While the Government is not revealing the exact details of a "boot camp", an Auckland programme run partly along paramilitary lines gives an insight to what offenders could face.
Counties Manukau programme Male Youth New Directions (MYND) attempts to turn around the lives of South Auckland's worst youth offenders.
The boys are typically Maori or Pacific Islanders, with convictions for crimes from burglary and tagging to wounding with intent to injure and grievous bodily harm.
Offenders aged 14 to 17 undergo a 20-week discipline and mentoring programme, which includes an intense 10-day army-like camp, or "away phase", in which they are stripped of their belongings and gang identities and have their hair trimmed.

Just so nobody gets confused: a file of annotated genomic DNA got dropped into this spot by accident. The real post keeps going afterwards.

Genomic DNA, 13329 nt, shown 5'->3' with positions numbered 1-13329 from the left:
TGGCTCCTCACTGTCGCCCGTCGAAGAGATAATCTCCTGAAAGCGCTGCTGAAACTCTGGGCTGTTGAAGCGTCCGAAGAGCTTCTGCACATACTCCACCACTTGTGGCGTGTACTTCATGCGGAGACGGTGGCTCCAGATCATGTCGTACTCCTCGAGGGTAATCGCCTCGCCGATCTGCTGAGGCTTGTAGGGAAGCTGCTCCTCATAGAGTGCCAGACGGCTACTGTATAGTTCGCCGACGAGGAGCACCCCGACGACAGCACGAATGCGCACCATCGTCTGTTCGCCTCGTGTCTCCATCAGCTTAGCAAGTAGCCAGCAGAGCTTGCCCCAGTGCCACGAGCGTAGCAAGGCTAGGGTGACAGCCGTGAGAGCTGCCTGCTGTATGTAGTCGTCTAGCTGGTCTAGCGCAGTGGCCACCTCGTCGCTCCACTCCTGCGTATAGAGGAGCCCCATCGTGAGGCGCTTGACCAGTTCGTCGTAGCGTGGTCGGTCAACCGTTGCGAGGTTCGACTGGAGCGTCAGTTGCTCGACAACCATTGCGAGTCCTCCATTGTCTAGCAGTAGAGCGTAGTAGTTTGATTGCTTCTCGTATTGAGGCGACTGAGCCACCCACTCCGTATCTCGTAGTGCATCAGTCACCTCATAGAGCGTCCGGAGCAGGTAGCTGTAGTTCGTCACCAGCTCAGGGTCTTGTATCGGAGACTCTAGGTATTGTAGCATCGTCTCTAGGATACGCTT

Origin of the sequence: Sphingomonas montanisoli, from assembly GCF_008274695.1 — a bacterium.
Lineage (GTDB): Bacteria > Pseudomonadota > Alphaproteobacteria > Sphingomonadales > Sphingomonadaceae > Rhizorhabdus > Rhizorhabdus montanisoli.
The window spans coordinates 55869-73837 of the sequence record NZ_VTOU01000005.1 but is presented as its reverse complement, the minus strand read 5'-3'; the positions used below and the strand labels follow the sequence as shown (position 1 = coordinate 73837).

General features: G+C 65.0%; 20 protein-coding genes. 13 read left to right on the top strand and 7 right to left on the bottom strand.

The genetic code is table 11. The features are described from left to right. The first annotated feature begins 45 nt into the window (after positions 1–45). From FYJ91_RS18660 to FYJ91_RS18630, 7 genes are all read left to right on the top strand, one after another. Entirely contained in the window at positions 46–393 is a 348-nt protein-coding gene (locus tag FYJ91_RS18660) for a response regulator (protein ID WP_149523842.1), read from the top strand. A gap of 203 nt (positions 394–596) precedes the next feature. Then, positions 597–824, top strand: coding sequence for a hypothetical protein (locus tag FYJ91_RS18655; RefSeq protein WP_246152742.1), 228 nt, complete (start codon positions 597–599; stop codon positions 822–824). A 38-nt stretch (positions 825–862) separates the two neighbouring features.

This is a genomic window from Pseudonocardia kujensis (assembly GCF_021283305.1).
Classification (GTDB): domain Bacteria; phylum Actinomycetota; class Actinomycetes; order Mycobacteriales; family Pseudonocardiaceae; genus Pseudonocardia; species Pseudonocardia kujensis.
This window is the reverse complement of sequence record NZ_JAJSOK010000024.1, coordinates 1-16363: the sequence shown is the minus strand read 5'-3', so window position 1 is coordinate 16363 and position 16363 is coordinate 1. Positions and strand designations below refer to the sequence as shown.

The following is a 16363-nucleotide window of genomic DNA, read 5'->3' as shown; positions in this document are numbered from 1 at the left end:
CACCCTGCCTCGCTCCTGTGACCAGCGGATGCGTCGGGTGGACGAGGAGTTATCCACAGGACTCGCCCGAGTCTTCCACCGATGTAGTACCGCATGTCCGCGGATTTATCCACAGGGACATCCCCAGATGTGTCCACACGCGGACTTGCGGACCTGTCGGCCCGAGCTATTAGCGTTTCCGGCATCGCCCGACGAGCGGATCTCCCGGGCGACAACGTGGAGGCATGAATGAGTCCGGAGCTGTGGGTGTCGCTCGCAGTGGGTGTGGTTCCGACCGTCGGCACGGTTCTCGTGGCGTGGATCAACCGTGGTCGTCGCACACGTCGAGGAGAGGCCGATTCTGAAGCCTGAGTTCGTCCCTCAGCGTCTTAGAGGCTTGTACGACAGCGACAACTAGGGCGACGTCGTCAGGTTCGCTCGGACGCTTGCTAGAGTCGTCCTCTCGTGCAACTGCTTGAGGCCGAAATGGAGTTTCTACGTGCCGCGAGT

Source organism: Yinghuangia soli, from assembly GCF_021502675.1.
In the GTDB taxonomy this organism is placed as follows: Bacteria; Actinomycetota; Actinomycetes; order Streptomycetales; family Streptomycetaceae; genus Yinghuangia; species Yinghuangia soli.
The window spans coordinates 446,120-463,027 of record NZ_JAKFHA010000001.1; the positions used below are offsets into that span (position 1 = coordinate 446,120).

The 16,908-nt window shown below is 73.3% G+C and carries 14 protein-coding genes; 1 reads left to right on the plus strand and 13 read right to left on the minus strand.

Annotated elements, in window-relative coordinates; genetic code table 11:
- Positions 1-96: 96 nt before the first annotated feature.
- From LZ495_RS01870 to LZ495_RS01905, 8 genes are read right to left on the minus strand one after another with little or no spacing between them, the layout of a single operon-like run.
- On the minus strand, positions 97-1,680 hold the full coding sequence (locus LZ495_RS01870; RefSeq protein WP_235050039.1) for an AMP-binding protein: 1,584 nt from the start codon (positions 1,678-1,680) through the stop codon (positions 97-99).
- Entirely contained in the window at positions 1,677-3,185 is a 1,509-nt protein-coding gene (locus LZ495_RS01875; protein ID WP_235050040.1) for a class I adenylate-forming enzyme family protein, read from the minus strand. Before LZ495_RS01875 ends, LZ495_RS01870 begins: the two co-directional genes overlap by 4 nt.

As well as intense physical activity, the participants undergo counselling sessions and are reminded of their responsibility for the offences they have committed.
The programme, run by former soldier Stephen Boxer, is completed in an 18-week reintegration phase, where the participants aim to return to their communities under supervision.
Since the programme's inception seven years ago, there has been a 58 per cent reduction in total offending from graduates and a 71 per cent drop in serious crimes. Mr Boxer says the military component is only a foundation for ongoing development of individuals.